There’s little disagreement that pollution from coal plants is bad: unsightly at best and toxic at worst. That’s why state regulators are trying to cut emissions from the two coal plants operating in Centralia, Washington and Boardman, Oregon. But the two states do have different expectations for how effectively the coal plants can curb their pollution.
Some (admittedly back-of-the-napkin) math reveals that—once the plants meet their final goals—Washington’s proposed agreement could allow its coal plant to release three times as much pollution as its counterpart in Oregon, even after adjusting for their size differences.
One of the most worrisome coal plant pollutants is mercury, a long-lived neurotoxin that poses particular dangers to developing brains. In children, it’s been linked to reduced attention spans, fine-motor function, language, drawing abilities and memory.In animal studies, mercury causes rats to swim abnormally and get lost in mazes. (To put that in perspective, a recent study found mercury exposure was just one of dozens of health risks from coal plant pollution, which contributes to four out of the five leading causes of mortality in the US.)
In 2007, the two coal plants in Washington and Oregon each released more than 10,000 tons of nitrogen oxide (NOx), which contributes to air pollution and smog. The Centralia plant has been deemed third worst of all coal plants blamed for degrading visibility at wilderness areas and national parks. The National Park Service estimates the plant created haze at more than a dozen locations.
Both states are looking to cut mercury and NOx emissions from these big polluters. (We covered greenhouse gas emissions in an earlier post.) At the Boardman coal plant in northeastern Oregon, the state is expecting a 90 percent reduction in mercury by 2012 and a greater than 80 percent reduction in NOx by 2018.
Washington regulators are working to finalize a proposed agreement with Centralia’s owner TransAlta Corp. to reduce mercury pollution by at least 50 percent by 2012 and NOx by 20 percent over current allowable levels.
Though the reduction targets sound straightforward, it’s difficult to draw apples-to-apples comparisons because each plant starts with different pollution levels. Centralia has some pollution controls that Boardman lacks, which have already reduced mercury emissions there by 25 to 30 percent, according to the Washington Department of Ecology. The existing pollution-control equipment at Centralia also limits what kind of technology can be added to achieve further reductions. (As one agency spokesman put it: you can’t go to a hardware store and buy a kit to build a coal plant. They all have different setups that dictate what pollution is released, how much it can be reduced, and at what cost.)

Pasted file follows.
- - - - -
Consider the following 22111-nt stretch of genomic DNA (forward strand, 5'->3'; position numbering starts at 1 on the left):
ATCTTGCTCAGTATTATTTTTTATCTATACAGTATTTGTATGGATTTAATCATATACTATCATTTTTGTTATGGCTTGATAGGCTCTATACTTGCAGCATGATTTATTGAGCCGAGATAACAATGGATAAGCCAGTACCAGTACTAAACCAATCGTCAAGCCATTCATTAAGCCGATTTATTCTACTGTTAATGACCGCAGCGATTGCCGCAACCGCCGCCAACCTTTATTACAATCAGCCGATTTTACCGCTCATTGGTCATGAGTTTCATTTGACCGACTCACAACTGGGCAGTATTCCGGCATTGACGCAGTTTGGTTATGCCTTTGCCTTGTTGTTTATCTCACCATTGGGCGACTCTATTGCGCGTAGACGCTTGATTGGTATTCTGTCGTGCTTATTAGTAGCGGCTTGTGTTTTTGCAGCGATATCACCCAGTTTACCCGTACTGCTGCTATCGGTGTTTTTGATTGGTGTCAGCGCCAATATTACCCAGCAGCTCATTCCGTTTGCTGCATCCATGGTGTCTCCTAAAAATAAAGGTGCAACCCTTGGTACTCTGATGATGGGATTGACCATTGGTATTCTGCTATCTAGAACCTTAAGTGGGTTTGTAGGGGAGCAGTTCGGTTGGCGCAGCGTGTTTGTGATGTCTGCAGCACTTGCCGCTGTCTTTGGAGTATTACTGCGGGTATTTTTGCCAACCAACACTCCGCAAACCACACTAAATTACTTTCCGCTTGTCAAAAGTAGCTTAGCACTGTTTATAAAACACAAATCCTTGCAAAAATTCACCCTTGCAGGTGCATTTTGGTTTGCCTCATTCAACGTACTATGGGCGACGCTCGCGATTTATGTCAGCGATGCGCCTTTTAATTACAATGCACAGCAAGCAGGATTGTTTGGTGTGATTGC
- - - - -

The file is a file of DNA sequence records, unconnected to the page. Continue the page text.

Still, by the numbers, Oregon has set more aggressive pollution reduction goals for its coal-fired power plant than Washington has. Even adjusting for the different sizes of the plants by factoring in generating capacity, Centralia could be allowed to release three times as much mercury and NOx as Boardman once the plants meet their ultimate pollution reduction targets in 2012 and 2018. (With one important caveat: the following numbers assume the plants continue to operate and burn roughly the same amount of coal as they have in recent years, which may not be the case in the future.)
Those trends are no surprise to people like Don Shepherd, an air quality expert with the National Park Service who finds Washington’s approach to regulating coal pollution anemic compared to Oregon’s. “It is like night and day and its kind of a puzzle to me why the two states would behave so differently,” he said.
So let’s take a closer look:
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Centralia has been releasing between 400 and 500 pounds of mercury in recent years, compared to between 137 to 281 for Boardman. If the plants meet each state’s pollution-reduction goals, Centralia’s emissions might be reduced to somewhere around 225 pounds in 2012, while Boardman’s would be around 28 pounds in 2012. (Oregon rules allow for a two-year extension to meet that goal if necessary.)
We also can’t forget that Centralia is a more powerful plant, capable of generating about two-and-a-half times more electricity than Boardman. (The actual power produced fluctuates from year to year.) To make a fair comparison, we need to look at how much pollution each plant would be releasing per megawatt of generating capacity in 2012. If each plant meets its pollution-reduction expectations, Boardman would be releasing about 5 pounds of mercury per 100 megawatts, while Centralia would be releasing 16.
To help explain that difference, Washington regulators say Centralia has agreed to install the same state-of-art-technology that other coal plants expect will reduce mercury emissions by 90 percent. That’s a bar other states – including Michigan, Minnesota, Illinois and Oregon – have recently adopted. But because of Centralia’s physical configuration and existing pollution controls, the Department of Ecology says the very same technology may only yield a 50 percent reduction in emissions there (or more if the pollution controls work better than expected.)